community in the mirror


All the time, I hear talk at church about community. Building community. Fostering community. Reaching out to the community. This community. That community.

If the Church hopes to engage the world around us, we need to have a healthy community amongst ourselves to welcome people into. That makes sense, right? There is a delicate balance between building up those currently in our church bodies while not neglecting those that our outside of our bodies looking to see what we offer. Both need to happen for us to be effective in fulfilling the Great Commission.

When I was in junior high, I was taken to  church by a woman I barely knew. And then, through several years of high school, I went with the family next door. Since my family did not attend church with me, I always felt like the odd person out. Who would I sit with? Would anyone notice if I wasn’t there? Would anyone say “hello” when I walked in?

And while the church I attended was far from perfect, the community that I found there consistently drew me in, and that welcome brought me back week after week—long before I would become a Christian and way long before I would understand my need of community.

My love for the LGBTQ community  has caused me to consider what it would take for our church bodies to be attractive communities that draw people in and not shut them out. Ah, ah, ah . . . don’t immediately tune out because you think I’m heading down the path that says welcoming people is the highest good regardless of doctrine—because hopefully, if you’ve read anything else I’ve written, you know that is not the case.

But since I feel fairly confident that that is your initial response, I want to challenge you. Do you care about our church bodies welcoming people into community? Or do people have to think what we think, dress like we dress, and talk like we talk before they can really be let in?

And are we the kind of community people should be drawn into, or do we have a lot of “family baggage” that we need to take care of first so that we can love well?

My husband would point out here that I am really talking about two separate things:

  • Fostering community internally.

  • Growing a desire within our community to then reach out and draw others in.

Ultimately, I desire to see us reaching towards my LGBTQ friends. As I mentioned above, I know firsthand how inviting a healthy community can be. So to that end, I have a few thoughts about our internal community as churches with action items for those interested in next steps.

  • Community is not natural for us; we are raised up to think individualistically.

  • Community speak is the language of the Bible. The Old Testament was written to the people group called the Jews and the New Testament written to the people group called the Church.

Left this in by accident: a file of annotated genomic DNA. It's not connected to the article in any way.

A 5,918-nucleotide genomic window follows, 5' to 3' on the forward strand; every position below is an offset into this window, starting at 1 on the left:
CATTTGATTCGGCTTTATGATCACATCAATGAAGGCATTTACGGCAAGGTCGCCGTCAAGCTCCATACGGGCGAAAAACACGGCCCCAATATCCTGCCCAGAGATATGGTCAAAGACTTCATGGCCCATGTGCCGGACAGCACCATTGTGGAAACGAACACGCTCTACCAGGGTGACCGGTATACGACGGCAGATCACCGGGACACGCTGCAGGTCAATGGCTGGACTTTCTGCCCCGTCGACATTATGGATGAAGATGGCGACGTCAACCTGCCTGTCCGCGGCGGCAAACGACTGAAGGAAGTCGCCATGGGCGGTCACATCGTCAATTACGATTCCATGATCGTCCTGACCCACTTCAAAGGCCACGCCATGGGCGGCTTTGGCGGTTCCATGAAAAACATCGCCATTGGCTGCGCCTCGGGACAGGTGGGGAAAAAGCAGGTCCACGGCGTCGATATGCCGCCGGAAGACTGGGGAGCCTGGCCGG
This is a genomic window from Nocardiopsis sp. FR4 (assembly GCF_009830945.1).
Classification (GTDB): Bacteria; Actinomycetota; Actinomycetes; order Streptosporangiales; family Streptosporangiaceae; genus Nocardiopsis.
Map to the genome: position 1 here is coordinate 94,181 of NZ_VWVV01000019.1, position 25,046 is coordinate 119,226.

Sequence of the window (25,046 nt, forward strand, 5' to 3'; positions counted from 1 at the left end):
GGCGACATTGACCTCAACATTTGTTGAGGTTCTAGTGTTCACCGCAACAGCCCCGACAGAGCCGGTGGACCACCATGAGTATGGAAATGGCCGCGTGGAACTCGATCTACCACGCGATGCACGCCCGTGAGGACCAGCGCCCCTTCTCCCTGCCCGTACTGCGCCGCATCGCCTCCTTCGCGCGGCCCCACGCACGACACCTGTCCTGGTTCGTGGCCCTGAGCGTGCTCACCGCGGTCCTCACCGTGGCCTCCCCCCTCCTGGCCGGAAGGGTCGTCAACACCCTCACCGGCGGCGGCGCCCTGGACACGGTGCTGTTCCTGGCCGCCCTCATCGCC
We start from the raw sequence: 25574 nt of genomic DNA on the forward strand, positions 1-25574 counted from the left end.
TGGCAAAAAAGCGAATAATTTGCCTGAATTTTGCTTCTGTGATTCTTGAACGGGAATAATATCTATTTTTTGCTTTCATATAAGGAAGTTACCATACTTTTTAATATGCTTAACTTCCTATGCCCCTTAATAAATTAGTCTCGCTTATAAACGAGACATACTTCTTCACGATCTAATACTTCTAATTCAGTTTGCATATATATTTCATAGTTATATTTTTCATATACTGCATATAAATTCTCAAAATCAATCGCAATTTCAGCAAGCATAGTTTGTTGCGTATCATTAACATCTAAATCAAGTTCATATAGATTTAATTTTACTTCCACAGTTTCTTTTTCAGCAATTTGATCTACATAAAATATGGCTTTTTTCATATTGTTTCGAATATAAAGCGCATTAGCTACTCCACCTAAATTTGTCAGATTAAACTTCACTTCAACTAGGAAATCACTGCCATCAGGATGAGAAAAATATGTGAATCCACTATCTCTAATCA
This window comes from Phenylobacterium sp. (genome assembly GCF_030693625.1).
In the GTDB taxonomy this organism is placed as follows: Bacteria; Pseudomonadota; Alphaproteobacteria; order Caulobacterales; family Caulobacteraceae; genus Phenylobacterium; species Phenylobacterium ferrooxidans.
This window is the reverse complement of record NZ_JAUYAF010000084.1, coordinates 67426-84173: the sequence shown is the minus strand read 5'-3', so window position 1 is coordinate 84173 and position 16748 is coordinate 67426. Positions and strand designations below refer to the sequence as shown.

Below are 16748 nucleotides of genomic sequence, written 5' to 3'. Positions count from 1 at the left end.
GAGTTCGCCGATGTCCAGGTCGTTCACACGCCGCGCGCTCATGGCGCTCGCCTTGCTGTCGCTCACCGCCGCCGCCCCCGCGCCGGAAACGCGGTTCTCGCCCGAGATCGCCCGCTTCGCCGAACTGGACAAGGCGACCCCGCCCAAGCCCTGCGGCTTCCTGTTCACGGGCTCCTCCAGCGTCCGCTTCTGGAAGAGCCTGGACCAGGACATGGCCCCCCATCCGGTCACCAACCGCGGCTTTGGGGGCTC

• Community development does not just happen 98 percent of the time;  it takes work to initiate.

  • Community also takes a lot of ongoing work. Take a read through all the “one anothers” in Scripture to see how we are really supposed to treat each other—obeying those commands takes effort.

  • Community and people are the primary tools God uses to sand off our sharp edges and conform us into His image—this process is essential for us to be able to grow.

So if community is essential and necessary for me to thrive as a believer, I want to rub my brain cells together and ask myself:

  • Do I have the necessary community around me to help me thrive, be sharpened spiritually, and be held accountable to live a godly life?

  • Does my church breed healthy community inside its walls?

As I gaze inward at myself, I can ask some reflective questions:

  • Do I have people in my life who regularly see me and really know me?

  • Do people around me have the freedom to speak what they see about my life, or do I make them afraid to share?

  • Do I open the Scriptures with people and allow the Holy Spirit to speak through the words written there?

  • Do I have people around me that have committed to walk the road with me long term.

  • Do I have people that I am genuinely vulnerable with? Cry with? That I allow to see the ugly?

As I gaze inward at my church body, I can ask some more reflective questions:

  • Does my church routinely have people up front that share honestly about their lives?

  • Does my church provide space for and encourage smaller groups to gather, read/study, and pray together?

  • Does my church ever confront people about behaving in community destroying ways? (i.e. harboring bitterness, being angry, gossiping, encouraging cliques)

  • Does my church provide for larger community times, celebrations, meals, and retreats that can be an on-ramp for those seeking friendships and deeper connection?

  • Do I feel genuinely cared for by my church body?

  • Do I see my church body actively caring for others?

I want to encourage us to think critically about our church bodies because it matters. It matters for how we develop in godliness, and it matters for how we develop others.

I see in the Trinity a movable, loving, and respectful community that is inviting others in. There is mutual respect between its members. There is care for those outside its sphere. There is concern for purity. There is desire for the common good and common glory. There is effort.

What an amazing visual aid for us. This picture inspires me to keep seeking, investing in, and pushing for godly community.

Next week, we will discuss how our healthy communities can reach out and stand as inviting bodies of believers.

Susan Titus